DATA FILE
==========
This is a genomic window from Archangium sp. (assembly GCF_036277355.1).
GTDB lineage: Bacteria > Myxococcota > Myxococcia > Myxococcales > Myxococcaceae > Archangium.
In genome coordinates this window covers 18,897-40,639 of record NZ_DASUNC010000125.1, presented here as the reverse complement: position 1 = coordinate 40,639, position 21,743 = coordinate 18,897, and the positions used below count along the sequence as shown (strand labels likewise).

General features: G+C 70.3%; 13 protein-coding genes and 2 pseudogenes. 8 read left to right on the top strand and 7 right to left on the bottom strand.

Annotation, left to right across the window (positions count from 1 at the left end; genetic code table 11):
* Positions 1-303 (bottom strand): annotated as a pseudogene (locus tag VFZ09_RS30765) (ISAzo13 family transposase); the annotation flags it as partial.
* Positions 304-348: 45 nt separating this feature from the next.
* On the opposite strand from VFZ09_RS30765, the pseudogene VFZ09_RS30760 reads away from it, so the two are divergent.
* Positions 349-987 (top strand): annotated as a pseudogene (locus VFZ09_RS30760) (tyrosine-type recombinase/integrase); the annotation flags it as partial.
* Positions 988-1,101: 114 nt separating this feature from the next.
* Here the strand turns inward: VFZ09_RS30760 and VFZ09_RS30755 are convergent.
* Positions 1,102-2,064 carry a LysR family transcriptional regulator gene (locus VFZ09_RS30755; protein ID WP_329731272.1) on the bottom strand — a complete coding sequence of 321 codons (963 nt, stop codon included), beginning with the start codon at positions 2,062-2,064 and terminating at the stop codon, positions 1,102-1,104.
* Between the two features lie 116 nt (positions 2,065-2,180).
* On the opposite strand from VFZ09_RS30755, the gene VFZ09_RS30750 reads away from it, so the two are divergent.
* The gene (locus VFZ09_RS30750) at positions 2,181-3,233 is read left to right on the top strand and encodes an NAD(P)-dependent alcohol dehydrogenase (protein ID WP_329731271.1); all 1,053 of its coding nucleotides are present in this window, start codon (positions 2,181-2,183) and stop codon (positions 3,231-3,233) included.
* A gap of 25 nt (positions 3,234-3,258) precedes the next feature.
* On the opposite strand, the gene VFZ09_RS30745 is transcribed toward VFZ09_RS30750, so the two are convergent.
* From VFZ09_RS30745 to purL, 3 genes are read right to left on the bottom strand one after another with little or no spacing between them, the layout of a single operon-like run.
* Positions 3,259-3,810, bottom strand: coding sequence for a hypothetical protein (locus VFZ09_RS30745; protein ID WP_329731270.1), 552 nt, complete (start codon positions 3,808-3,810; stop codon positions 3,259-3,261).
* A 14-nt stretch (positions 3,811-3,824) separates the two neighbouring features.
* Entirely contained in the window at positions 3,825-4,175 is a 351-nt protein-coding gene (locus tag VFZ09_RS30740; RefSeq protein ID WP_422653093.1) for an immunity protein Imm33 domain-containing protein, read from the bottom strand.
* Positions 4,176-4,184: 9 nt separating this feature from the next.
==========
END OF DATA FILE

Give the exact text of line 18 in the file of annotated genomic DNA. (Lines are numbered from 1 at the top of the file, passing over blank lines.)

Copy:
* From VFZ09_RS30745 to purL, 3 genes are read right to left on the bottom strand one after another with little or no spacing between them, the layout of a single operon-like run.